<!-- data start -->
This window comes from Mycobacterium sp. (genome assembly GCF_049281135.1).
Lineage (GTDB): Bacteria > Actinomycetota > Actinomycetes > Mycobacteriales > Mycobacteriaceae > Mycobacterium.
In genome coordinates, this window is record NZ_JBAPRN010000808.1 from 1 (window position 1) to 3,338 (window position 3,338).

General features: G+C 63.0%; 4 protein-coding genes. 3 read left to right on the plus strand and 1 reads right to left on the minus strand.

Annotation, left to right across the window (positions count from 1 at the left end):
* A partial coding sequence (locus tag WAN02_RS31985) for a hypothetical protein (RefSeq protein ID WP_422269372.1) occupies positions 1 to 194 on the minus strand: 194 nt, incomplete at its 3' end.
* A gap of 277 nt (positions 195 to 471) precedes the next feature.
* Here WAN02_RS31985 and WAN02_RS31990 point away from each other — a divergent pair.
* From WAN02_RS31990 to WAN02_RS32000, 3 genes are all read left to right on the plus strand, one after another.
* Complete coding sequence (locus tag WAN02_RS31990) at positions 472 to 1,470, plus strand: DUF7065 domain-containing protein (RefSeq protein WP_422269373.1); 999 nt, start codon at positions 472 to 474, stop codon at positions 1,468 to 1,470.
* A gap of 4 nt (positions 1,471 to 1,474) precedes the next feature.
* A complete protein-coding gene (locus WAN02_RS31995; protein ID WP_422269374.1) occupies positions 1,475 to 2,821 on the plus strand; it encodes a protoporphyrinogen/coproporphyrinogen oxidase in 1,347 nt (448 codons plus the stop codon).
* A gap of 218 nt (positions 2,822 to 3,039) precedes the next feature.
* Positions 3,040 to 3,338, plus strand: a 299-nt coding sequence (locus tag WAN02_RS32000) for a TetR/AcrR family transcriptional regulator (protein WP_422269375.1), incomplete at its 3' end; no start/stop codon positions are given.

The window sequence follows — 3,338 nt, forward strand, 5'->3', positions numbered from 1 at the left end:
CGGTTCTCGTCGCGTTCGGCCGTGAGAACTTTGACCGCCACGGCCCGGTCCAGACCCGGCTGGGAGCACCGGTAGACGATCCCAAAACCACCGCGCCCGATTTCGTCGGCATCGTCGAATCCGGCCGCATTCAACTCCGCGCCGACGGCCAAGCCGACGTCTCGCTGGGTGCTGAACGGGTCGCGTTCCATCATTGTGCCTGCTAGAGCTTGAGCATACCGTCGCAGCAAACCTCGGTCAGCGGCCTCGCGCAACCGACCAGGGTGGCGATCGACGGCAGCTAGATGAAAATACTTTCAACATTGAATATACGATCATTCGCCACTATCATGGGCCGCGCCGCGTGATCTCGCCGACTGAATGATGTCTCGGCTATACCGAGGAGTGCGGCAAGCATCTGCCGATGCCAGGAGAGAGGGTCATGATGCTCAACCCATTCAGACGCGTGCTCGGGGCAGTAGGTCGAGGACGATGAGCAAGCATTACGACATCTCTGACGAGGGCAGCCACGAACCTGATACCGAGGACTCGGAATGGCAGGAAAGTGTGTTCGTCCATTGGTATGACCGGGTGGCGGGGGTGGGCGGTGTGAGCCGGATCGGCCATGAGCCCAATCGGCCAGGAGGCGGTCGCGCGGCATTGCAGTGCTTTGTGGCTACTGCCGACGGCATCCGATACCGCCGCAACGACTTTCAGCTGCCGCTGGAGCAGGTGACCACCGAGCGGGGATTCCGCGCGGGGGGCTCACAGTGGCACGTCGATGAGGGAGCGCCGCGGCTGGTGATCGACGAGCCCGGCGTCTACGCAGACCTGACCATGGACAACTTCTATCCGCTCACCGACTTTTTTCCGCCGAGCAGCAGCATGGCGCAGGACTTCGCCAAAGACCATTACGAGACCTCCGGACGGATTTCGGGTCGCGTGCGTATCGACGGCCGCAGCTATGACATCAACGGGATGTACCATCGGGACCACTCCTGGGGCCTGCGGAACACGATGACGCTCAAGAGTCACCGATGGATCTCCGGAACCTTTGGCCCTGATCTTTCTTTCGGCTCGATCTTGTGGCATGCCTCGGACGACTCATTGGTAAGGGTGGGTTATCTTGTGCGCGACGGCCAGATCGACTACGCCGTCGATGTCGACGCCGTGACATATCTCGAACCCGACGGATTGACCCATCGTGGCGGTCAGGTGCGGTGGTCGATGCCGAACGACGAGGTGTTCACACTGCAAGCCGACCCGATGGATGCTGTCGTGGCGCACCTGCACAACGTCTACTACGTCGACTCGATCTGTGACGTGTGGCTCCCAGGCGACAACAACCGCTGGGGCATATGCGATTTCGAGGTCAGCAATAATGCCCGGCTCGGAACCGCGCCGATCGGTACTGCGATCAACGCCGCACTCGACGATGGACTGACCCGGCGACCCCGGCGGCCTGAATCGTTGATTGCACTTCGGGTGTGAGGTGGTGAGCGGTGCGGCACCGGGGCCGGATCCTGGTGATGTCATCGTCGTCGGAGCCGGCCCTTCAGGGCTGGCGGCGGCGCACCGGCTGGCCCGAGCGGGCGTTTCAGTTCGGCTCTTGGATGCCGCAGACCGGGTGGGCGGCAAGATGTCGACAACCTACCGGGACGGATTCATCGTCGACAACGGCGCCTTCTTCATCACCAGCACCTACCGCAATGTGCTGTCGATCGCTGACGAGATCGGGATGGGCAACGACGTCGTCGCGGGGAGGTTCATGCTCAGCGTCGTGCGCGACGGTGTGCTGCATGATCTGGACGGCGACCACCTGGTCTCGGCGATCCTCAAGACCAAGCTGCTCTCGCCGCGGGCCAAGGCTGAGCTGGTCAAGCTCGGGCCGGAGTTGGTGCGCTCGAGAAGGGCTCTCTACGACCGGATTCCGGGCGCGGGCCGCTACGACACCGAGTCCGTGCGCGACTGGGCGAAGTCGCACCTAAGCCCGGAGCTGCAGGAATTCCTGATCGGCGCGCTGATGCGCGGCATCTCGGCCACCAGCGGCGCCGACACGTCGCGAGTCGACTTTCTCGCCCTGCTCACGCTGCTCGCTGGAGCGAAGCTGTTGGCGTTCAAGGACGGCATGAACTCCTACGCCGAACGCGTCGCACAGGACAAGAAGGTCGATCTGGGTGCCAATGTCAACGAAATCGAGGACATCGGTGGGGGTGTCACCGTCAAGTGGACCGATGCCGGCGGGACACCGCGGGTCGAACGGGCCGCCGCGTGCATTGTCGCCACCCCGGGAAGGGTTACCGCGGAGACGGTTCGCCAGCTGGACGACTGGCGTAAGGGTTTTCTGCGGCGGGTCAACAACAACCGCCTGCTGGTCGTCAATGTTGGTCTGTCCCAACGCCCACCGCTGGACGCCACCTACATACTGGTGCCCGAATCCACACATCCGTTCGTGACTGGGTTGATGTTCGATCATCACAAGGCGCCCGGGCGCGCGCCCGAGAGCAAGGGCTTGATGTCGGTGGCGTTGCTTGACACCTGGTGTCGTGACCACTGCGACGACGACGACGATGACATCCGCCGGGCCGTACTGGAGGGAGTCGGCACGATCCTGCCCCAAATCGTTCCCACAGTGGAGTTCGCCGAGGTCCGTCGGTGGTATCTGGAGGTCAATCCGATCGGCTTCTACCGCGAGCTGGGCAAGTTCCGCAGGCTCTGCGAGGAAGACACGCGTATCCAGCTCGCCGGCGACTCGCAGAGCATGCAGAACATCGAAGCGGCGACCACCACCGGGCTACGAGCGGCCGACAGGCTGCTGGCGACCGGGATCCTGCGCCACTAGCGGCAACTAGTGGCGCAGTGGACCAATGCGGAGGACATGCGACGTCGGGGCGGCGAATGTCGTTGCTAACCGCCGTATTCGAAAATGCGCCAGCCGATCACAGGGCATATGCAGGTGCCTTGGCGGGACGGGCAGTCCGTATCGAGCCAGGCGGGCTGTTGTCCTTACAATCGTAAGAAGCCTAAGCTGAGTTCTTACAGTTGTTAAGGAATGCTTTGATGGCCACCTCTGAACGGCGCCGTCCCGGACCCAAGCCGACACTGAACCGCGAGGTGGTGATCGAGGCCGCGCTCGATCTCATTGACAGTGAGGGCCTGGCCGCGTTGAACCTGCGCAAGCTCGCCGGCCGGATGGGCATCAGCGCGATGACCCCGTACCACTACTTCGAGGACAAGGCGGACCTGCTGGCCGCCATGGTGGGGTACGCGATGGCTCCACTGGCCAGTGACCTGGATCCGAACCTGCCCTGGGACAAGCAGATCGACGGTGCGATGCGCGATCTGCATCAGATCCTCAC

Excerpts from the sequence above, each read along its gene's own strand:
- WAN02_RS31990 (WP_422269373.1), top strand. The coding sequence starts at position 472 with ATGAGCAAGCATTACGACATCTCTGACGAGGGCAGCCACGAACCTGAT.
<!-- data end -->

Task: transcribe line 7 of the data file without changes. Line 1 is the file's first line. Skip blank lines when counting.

* A gap of 277 nt (positions 195 to 471) precedes the next feature.